Chino Hills State Park is a 14,173 acre park located on the borders of Orange, Riverside, and San Bernardino Counties. Visitors to Chino Hills State Park can explore 60 miles of trails and fire roads that pass through woodlands, sage scrub, grasslands, and wildflowers. One of the most popular hikes within Chino Hills State Park is the Bane Ridge Trail. This hike covers 4.8 miles with just under 1000ft of elevation gain.
Getting There: Directions And GPS Track
- The trailhead for this hike can be reached via Bane Canyon Road near HWY 71. As you enter the park from Bane Canyon Road, you will pass the park kiosk to pay the $5 entry fee. From there, you will drive for 5-10 minutes before reaching a hairpin turn with a dirt road on your right.When you turn on to the dirt road you will see a loop parking area for horse staging. You can see how the trailhead begins from the staging area in the photo below.
- Use the Google Maps link here for exact directions from your location: Chino Hills, CA 91709
- Download GPX
- See track on Strava
- Distance: 4.80 miles
- Elevation Gain: 978 ft
- Minimum Elevation: 767 ft
- Maximum Elevation: 1171 ft
- Time: 1-2 hours
- Difficulty: (2/5)
- Dog Friendly: No pets allowed in Chino Hills State Park
- Permit Required: No
- Parking: $5 entry fee to park in Chino Hills State Park
- Water: No water sources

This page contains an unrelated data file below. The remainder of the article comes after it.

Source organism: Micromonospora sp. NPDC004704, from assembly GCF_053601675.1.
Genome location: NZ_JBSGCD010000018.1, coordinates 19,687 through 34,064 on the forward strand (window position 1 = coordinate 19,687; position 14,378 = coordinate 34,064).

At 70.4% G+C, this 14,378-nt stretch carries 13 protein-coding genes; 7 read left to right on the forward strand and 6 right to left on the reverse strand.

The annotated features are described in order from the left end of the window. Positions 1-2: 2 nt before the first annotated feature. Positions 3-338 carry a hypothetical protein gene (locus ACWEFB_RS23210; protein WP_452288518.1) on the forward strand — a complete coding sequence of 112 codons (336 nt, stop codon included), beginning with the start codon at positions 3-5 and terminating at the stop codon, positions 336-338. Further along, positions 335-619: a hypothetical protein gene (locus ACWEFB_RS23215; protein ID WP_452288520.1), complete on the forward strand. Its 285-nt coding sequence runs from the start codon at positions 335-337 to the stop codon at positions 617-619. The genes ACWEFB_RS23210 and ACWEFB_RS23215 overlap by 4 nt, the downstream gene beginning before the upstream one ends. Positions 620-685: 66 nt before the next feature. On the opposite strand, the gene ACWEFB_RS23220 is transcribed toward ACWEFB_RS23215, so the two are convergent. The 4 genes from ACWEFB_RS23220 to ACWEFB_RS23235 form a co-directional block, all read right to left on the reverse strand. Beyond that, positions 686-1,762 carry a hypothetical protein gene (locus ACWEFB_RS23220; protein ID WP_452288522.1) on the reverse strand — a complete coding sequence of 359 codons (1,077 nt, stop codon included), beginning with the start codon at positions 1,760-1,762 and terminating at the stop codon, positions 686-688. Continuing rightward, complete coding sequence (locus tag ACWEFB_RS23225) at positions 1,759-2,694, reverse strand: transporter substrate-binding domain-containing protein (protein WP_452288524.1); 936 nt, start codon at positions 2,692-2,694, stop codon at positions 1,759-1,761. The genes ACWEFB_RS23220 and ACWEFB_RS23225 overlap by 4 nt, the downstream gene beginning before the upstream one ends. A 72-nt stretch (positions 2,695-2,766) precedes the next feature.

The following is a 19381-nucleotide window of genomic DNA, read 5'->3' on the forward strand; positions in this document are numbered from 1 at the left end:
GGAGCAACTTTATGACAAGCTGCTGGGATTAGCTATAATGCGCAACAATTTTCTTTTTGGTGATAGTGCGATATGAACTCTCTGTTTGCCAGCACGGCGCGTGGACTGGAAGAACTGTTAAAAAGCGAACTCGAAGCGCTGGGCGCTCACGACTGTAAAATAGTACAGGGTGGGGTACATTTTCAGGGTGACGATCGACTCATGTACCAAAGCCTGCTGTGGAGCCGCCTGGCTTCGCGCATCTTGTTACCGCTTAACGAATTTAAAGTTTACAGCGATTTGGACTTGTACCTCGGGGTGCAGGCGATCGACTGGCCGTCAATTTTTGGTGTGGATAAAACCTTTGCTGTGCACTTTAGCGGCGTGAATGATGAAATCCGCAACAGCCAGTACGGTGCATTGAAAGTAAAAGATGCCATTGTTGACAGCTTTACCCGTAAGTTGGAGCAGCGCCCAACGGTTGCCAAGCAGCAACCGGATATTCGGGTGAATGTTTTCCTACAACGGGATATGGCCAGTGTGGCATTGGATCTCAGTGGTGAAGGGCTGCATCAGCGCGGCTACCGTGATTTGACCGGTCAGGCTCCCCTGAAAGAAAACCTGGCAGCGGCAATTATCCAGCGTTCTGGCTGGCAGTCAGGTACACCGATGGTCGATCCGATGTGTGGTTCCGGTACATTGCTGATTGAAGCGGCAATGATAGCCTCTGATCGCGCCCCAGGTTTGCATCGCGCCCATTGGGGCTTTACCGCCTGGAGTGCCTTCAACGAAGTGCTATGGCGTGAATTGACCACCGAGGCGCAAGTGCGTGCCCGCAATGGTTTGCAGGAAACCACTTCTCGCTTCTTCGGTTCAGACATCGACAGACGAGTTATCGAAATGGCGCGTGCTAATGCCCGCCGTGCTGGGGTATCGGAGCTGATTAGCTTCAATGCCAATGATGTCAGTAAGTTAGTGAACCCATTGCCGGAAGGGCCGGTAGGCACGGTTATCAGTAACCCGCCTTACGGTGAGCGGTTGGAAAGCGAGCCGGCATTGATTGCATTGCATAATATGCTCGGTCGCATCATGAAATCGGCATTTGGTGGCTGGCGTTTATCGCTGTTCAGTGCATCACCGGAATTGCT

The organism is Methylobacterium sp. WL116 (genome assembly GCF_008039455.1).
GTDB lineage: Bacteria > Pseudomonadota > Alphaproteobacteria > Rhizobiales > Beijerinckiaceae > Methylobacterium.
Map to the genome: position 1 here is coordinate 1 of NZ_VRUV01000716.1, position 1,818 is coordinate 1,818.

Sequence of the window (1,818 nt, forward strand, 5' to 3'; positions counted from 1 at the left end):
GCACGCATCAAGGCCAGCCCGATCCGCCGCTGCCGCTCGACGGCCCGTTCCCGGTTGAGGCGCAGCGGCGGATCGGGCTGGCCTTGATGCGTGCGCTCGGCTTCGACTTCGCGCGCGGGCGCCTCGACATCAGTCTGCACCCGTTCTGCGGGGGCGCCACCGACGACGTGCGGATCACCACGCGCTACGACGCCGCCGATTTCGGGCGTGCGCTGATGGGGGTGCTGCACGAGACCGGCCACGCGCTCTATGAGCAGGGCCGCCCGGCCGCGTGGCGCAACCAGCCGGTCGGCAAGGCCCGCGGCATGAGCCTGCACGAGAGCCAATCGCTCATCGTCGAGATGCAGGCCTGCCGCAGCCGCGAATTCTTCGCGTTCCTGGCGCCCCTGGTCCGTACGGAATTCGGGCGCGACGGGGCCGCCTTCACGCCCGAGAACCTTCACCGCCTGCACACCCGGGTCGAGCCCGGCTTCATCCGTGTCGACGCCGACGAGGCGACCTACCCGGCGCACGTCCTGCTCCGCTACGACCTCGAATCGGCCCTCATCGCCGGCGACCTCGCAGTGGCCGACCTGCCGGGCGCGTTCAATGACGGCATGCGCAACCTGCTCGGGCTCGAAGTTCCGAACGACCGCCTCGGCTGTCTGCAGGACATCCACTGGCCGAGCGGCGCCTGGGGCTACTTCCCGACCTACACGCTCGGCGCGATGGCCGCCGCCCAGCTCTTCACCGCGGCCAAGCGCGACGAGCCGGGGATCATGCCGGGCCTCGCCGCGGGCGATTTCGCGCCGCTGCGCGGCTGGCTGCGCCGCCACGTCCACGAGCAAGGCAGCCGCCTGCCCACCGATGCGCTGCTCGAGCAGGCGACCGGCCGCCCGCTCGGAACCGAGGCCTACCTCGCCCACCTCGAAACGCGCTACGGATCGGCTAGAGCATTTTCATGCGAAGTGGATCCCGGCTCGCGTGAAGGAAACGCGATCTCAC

- Weather: Very hot in the summer months, only advisable from September to May. Do not attempt this hike without plenty of water.
- Trail Condition: This trail is mostly single track with a few steep rocky patches
- Cell Phone Reception: Very good
Do you have the appropriate gear for this hike? Don’t hike unprepared!
See my current hiking gear list.
Hike Map And Elevation Profile
0.0 Miles – Starting from the horse staging area, head towards the fire road at the north end of the parking loop. The trail begins with a gradual uphill and you’ll see the signage for Bane Ridge Trail. There are restrooms located at the trailhead, so make sure to stop here before hitting the trail.
Bane Ridge Trail quickly leaves the fire road behind and starts out on a rolling single track. The grass can be high and thick here depending on the rainy season and time of year. Make sure to stop and look back behind you to enjoy the views on the other side of Bane Canyon.
Chino Hills State Park is also a great place to see wildflower blooms in the springtime. You won’t see the same concentration of poppies here that are on display in Lake Elsinore, but there are far fewer people here as a trade off.
1.0 Miles – As you complete the first mile of hiking, you’ll pass under a pair of transmission towers with cables running overhead. The singletrack trail will continue to roll amongst the green hills from here.
2.0 Miles – As you approach the two mile mark, you’ll see a sign for Bane Ridge Trail and for the Sidewinder Trail. Continue straight ahead due north at this junction to stay on the Bane Ridge Trail.
After passing the junction for Bane Ridge and Sidewinder, you’ll see a pair of peaks up ahead. As tempting as these peaks are to climb, the area is currently listed as closed by the state park authorities.
2.4 Miles – When you see a yellow gate and an asphalt road you’ll have reached the end of this hike. You are now on Bane Canyon Rd, which is the same road that you drove on to get into the park. Turn around here and hike back to the trailhead on the same path with which you arrived.